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Jiang Gui: 重阳 (Rival Suns)

As a student in the 1920s, Hung T’ung-yeh becomes involved in the 4th May movement. We soon see here, as we will see later in the novel, the disparity between the old ways and the new ways. The principal of the school is adamant that education and politics do not mix. Students must study. If they want to be involved in politics, they should leave the school. The Chinese teacher has different ideas. He feels that they do mix and that change is needed, which can only be brought about by political action. After school Hung T’ung-yeh is unable to go to college so he goes to his uncle, a senior civil servant, for help. His uncle is not very helpful but does get him an apprenticeship in a gun shop owned by a Frenchman, Lefebvre. Mme Lefebvre takes to him and when her usual pedicurist does not meet her needs, she persuades Hung T’ung-yeh to take up pedicure, which he reluctantly does. However, he is still paid a lowly six dollars a month.

Hung T’ung-yeh suffers the pedicure and other indignities in the hope of future advancement. However, when his mother is taken ill, he needs a 100 dollars for the hospital bill. Lefebvre and his uncle are only willing to give him a few dollars when, suddenly, his mother’s foreman, P’eng Wen-hsueh, produces the money. Hung T’ung-yeh goes to visit P’eng Wen-hsueh to thank him and meets P’eng Wen-hsueh’s friend, Liu Shao-ch’iao. The two are Communists but also homosexual and soon Hung T’ung-yeh is involved in both their political and sexual activities. Indeed, it is Liu Shao-ch’iao who becomes his lover, to P’eng Wen-hsueh’s disgust. However, Mme Lefebvre insists he comes on holiday with them, as she needs her regular pedicure, and it is there that he meets Professor Kuo who sends him to Ch’ien Pen-san, when he is back in Shanghai. Soon he is working for both Ch’ien Pen-san and the Kuomintang and for Liu Shao-ch’iao and the Communists. Liu Shao-ch’iao is well aware that he is working for the Kuomintang and uses him as a spy but Hung T’ung-yeh assumes that Ch’ien Pen-san is unaware that he is working for the Communists. Despite being beaten up by Liu Shao-ch’iao for disobeying orders, he still remains loyal to him. When Ch’ien Pen-san sends him on a mission to Hankow, he is happy to go, and plans to take his sister, Ching-ling. However, Mme Lefebvre is furious and fakes an accusation of theft against him. He is kept in prison for two weeks but with no evidence is eventually released and he makes his way to Hankow. Much of the rest of the (very long) novel is about his activities in Hankow. The Communists are planning to disrupt the Northern Expedition, a Kuomintang attempt to suppress the warlords. The Communists feel that they are not yet prepared to take advantage of the Expedition.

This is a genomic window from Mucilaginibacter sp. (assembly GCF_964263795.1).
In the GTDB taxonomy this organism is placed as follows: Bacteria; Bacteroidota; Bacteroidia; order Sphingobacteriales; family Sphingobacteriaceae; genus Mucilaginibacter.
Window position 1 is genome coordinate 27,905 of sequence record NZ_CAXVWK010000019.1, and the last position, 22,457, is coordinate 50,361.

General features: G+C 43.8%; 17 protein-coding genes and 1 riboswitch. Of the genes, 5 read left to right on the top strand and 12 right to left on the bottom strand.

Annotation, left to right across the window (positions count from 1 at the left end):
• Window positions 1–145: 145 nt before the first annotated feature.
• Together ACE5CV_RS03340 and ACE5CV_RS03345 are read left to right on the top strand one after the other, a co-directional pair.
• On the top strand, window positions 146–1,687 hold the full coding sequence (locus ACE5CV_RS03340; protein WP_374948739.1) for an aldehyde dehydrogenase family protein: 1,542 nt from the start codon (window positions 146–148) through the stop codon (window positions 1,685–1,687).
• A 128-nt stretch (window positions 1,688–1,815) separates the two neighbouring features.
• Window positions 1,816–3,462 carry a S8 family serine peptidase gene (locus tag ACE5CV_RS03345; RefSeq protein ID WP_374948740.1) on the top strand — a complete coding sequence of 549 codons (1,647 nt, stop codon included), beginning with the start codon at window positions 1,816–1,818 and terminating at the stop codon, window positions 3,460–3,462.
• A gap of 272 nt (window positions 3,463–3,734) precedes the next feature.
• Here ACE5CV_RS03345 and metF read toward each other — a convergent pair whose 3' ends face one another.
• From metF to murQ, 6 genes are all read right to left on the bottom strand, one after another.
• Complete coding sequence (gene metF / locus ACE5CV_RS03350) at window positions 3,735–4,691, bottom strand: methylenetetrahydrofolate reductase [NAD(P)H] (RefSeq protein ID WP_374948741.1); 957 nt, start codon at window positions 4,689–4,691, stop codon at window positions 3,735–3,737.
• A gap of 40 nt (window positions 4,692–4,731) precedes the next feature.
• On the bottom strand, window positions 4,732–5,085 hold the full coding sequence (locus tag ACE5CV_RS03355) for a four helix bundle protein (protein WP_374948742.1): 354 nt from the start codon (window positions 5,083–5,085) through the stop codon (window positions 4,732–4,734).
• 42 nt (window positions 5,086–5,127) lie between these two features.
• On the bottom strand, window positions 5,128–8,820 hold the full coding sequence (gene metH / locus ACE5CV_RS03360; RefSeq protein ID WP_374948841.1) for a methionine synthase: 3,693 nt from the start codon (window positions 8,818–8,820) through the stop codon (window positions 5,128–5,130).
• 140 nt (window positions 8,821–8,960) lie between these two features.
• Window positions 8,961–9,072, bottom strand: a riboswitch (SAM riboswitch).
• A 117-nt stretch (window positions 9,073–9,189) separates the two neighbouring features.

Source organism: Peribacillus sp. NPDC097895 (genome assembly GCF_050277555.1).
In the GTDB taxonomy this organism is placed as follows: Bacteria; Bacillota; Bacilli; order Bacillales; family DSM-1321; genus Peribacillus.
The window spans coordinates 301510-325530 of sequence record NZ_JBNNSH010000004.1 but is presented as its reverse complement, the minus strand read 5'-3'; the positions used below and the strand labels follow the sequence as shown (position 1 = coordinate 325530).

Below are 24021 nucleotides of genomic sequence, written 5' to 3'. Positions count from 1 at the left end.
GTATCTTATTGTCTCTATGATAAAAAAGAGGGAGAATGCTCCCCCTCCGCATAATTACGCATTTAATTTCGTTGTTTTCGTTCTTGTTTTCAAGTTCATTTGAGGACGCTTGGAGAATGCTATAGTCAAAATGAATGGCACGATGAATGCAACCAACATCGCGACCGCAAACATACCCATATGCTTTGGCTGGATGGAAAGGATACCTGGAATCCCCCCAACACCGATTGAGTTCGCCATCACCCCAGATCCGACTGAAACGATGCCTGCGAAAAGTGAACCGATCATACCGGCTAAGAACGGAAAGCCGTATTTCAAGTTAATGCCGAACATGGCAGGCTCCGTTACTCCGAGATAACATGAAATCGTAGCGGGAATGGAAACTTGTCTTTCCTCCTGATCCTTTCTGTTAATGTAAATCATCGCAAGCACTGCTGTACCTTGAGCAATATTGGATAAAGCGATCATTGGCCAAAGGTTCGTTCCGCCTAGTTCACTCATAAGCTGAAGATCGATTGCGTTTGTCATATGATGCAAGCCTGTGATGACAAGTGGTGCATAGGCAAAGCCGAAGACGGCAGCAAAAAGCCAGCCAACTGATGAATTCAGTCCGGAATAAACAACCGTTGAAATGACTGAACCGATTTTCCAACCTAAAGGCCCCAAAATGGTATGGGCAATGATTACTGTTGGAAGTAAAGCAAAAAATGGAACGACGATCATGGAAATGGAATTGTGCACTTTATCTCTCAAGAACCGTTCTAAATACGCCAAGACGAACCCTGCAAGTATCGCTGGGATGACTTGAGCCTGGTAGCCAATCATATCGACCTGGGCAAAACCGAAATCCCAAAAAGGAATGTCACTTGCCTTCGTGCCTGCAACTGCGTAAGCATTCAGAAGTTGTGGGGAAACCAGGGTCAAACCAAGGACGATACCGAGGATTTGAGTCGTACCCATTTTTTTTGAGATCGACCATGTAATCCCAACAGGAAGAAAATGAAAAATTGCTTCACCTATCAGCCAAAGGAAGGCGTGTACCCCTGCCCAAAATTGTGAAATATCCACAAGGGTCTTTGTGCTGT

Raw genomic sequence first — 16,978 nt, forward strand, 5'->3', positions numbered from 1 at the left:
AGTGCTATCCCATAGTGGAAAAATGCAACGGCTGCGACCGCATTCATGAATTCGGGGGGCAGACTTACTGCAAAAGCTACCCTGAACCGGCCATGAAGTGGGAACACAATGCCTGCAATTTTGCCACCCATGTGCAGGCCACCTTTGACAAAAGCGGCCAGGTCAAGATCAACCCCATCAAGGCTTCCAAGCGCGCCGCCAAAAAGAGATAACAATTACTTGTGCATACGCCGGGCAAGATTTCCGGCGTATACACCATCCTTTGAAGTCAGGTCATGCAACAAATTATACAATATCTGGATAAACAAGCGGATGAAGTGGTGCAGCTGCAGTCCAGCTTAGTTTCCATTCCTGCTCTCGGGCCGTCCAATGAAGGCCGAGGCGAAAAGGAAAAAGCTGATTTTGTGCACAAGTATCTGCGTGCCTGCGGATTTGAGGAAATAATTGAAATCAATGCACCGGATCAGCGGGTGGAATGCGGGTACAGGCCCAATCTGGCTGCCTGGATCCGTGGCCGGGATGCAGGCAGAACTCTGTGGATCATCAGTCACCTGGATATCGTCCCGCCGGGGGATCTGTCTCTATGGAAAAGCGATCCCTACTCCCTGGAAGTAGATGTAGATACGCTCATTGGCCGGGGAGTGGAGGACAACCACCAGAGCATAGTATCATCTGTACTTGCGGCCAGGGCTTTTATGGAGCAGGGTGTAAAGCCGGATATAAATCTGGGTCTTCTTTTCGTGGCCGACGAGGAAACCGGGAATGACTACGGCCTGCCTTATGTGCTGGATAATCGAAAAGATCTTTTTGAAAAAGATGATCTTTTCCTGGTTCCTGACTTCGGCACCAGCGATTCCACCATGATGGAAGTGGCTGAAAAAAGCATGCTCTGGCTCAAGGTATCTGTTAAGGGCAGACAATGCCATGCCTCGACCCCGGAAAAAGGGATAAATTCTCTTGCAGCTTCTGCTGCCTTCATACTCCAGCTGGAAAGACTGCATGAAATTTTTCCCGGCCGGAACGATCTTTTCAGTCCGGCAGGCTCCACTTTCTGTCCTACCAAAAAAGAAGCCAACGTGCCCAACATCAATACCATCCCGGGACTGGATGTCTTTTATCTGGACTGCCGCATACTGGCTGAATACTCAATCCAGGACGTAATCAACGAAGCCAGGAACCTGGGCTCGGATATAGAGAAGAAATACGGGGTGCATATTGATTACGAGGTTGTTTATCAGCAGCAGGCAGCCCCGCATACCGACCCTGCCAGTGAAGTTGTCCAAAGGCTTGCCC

Hung T’ung-yeh continues to play both sides (though Ch’ien Pen-san is well aware what he is doing) and we follow the rather complicated political activities in Hankow, with Hung T’ung-yeh organising strikes and other worker activities. The Women’s movement is also very active, even banning women from wearing bras and panties, as they are too bourgeois! But we follow other activities as well. There is another French arms dealer in Hankow, M. Raymond. As Hung T’ung-yeh has learned French, he is able to get on well with Anna, Mme Raymond. Raymond himself is allied with the war lords and we follow him as he goes off to Manchuria to plot with them. While most of the foreigners are bad, there is one redeeming character, the Japanese doctor Itakura Minoru, one of the few foreign doctors who will treat the Chinese. Not only do we follow the political events but, as in any good Chinese novel, family issues are complicated, not only with Hung T’ung-yeh, his sister and mother, but also with Liu Shao-ch’iao, whose family is in Hankow. As this is an anti-communist novel, Liu Shao-ch’iao does not come out well. He is a bisexual predator. He mistreats his wife, who tries but fails to commit suicide. He has a mistress and tries to have an affair with Hung T’ung-yeh’s sister. He also has homosexual liaisons with Hung T’ung-yeh and P’eng Wen-hsueh. He justifies his lust as an attack on conventional morality. He is also dishonest in his political and personal dealings. It is a long and complicated novel, with lots of side stories, from Liu Shao-ch’iao’s family’s history to stories of other characters such as the British harbour master, Wharf Devil. However, if you can accept the Chinese way of writing a novel, it is thoroughly enjoyable.

Publishing history

First published in Chinese 1961 by Zuo pin cong shu
First published in English 1999 by E. Mellen Press
Translated by Timothy A. Ross